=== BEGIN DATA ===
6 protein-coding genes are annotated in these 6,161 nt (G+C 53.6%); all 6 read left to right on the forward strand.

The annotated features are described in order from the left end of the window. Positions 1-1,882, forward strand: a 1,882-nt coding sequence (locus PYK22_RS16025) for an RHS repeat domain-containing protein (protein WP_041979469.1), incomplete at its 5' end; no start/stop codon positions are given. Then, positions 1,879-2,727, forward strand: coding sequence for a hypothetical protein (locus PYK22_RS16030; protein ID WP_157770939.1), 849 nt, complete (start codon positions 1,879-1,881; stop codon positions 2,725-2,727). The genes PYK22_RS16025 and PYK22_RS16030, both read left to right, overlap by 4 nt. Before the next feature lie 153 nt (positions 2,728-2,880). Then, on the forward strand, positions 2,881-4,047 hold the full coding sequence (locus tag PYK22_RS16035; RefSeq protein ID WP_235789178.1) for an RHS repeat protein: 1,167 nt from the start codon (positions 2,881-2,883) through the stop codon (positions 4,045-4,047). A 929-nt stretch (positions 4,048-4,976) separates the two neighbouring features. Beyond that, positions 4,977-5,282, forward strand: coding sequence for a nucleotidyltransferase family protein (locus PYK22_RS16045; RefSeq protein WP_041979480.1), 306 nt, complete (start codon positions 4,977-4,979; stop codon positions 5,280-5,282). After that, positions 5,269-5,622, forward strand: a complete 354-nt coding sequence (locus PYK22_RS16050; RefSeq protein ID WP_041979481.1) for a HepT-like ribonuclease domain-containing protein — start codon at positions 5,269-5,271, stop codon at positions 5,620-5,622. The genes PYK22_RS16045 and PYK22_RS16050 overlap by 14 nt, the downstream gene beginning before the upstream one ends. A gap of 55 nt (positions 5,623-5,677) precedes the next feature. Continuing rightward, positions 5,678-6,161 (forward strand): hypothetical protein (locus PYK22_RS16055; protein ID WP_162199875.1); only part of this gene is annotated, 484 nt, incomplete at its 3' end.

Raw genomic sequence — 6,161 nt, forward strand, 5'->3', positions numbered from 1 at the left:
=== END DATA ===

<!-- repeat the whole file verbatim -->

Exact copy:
6 protein-coding genes are annotated in these 6,161 nt (G+C 53.6%); all 6 read left to right on the forward strand.

The annotated features are described in order from the left end of the window. Positions 1-1,882, forward strand: a 1,882-nt coding sequence (locus PYK22_RS16025) for an RHS repeat domain-containing protein (protein WP_041979469.1), incomplete at its 5' end; no start/stop codon positions are given. Then, positions 1,879-2,727, forward strand: coding sequence for a hypothetical protein (locus PYK22_RS16030; protein ID WP_157770939.1), 849 nt, complete (start codon positions 1,879-1,881; stop codon positions 2,725-2,727). The genes PYK22_RS16025 and PYK22_RS16030, both read left to right, overlap by 4 nt. Before the next feature lie 153 nt (positions 2,728-2,880). Then, on the forward strand, positions 2,881-4,047 hold the full coding sequence (locus tag PYK22_RS16035; RefSeq protein ID WP_235789178.1) for an RHS repeat protein: 1,167 nt from the start codon (positions 2,881-2,883) through the stop codon (positions 4,045-4,047). A 929-nt stretch (positions 4,048-4,976) separates the two neighbouring features. Beyond that, positions 4,977-5,282, forward strand: coding sequence for a nucleotidyltransferase family protein (locus PYK22_RS16045; RefSeq protein WP_041979480.1), 306 nt, complete (start codon positions 4,977-4,979; stop codon positions 5,280-5,282). After that, positions 5,269-5,622, forward strand: a complete 354-nt coding sequence (locus PYK22_RS16050; RefSeq protein ID WP_041979481.1) for a HepT-like ribonuclease domain-containing protein — start codon at positions 5,269-5,271, stop codon at positions 5,620-5,622. The genes PYK22_RS16045 and PYK22_RS16050 overlap by 14 nt, the downstream gene beginning before the upstream one ends. A gap of 55 nt (positions 5,623-5,677) precedes the next feature. Continuing rightward, positions 5,678-6,161 (forward strand): hypothetical protein (locus PYK22_RS16055; protein ID WP_162199875.1); only part of this gene is annotated, 484 nt, incomplete at its 3' end.

Raw genomic sequence — 6,161 nt, forward strand, 5'->3', positions numbered from 1 at the left: